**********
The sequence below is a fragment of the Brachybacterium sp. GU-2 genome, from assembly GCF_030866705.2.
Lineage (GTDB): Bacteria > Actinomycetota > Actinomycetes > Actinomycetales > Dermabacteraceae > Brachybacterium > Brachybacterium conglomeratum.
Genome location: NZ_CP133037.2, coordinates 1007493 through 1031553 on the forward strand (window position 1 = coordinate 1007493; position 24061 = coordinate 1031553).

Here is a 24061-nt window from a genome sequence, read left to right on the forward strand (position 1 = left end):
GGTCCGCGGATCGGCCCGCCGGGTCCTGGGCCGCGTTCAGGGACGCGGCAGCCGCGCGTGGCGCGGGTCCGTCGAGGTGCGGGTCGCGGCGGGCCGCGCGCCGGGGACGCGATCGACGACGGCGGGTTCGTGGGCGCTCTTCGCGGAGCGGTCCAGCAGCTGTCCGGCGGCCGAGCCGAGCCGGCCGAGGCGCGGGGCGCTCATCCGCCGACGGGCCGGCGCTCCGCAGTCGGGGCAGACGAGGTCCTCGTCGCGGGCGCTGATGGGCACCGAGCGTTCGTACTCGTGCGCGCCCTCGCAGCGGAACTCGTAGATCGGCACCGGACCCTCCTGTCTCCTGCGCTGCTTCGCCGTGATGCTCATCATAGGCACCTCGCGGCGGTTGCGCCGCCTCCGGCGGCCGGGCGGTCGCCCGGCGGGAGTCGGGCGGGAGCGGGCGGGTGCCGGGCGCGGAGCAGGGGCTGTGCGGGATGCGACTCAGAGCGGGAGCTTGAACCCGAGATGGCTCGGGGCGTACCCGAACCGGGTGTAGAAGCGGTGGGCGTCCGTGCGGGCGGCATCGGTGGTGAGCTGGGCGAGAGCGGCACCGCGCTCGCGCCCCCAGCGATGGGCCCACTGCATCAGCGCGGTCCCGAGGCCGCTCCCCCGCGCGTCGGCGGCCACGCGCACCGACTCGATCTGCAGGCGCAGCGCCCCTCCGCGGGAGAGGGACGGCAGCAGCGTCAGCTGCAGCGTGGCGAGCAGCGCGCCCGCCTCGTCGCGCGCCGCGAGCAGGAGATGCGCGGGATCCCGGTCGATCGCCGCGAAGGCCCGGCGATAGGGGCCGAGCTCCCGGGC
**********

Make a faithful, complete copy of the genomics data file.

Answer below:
The sequence below is a fragment of the Brachybacterium sp. GU-2 genome, from assembly GCF_030866705.2.
Lineage (GTDB): Bacteria > Actinomycetota > Actinomycetes > Actinomycetales > Dermabacteraceae > Brachybacterium > Brachybacterium conglomeratum.
Genome location: NZ_CP133037.2, coordinates 1007493 through 1031553 on the forward strand (window position 1 = coordinate 1007493; position 24061 = coordinate 1031553).

Here is a 24061-nt window from a genome sequence, read left to right on the forward strand (position 1 = left end):
GGTCCGCGGATCGGCCCGCCGGGTCCTGGGCCGCGTTCAGGGACGCGGCAGCCGCGCGTGGCGCGGGTCCGTCGAGGTGCGGGTCGCGGCGGGCCGCGCGCCGGGGACGCGATCGACGACGGCGGGTTCGTGGGCGCTCTTCGCGGAGCGGTCCAGCAGCTGTCCGGCGGCCGAGCCGAGCCGGCCGAGGCGCGGGGCGCTCATCCGCCGACGGGCCGGCGCTCCGCAGTCGGGGCAGACGAGGTCCTCGTCGCGGGCGCTGATGGGCACCGAGCGTTCGTACTCGTGCGCGCCCTCGCAGCGGAACTCGTAGATCGGCACCGGACCCTCCTGTCTCCTGCGCTGCTTCGCCGTGATGCTCATCATAGGCACCTCGCGGCGGTTGCGCCGCCTCCGGCGGCCGGGCGGTCGCCCGGCGGGAGTCGGGCGGGAGCGGGCGGGTGCCGGGCGCGGAGCAGGGGCTGTGCGGGATGCGACTCAGAGCGGGAGCTTGAACCCGAGATGGCTCGGGGCGTACCCGAACCGGGTGTAGAAGCGGTGGGCGTCCGTGCGGGCGGCATCGGTGGTGAGCTGGGCGAGAGCGGCACCGCGCTCGCGCCCCCAGCGATGGGCCCACTGCATCAGCGCGGTCCCGAGGCCGCTCCCCCGCGCGTCGGCGGCCACGCGCACCGACTCGATCTGCAGGCGCAGCGCCCCTCCGCGGGAGAGGGACGGCAGCAGCGTCAGCTGCAGCGTGGCGAGCAGCGCGCCCGCCTCGTCGCGCGCCGCGAGCAGGAGATGCGCGGGATCCCGGTCGATCGCCGCGAAGGCCCGGCGATAGGGGCCGAGCTCCCGGGC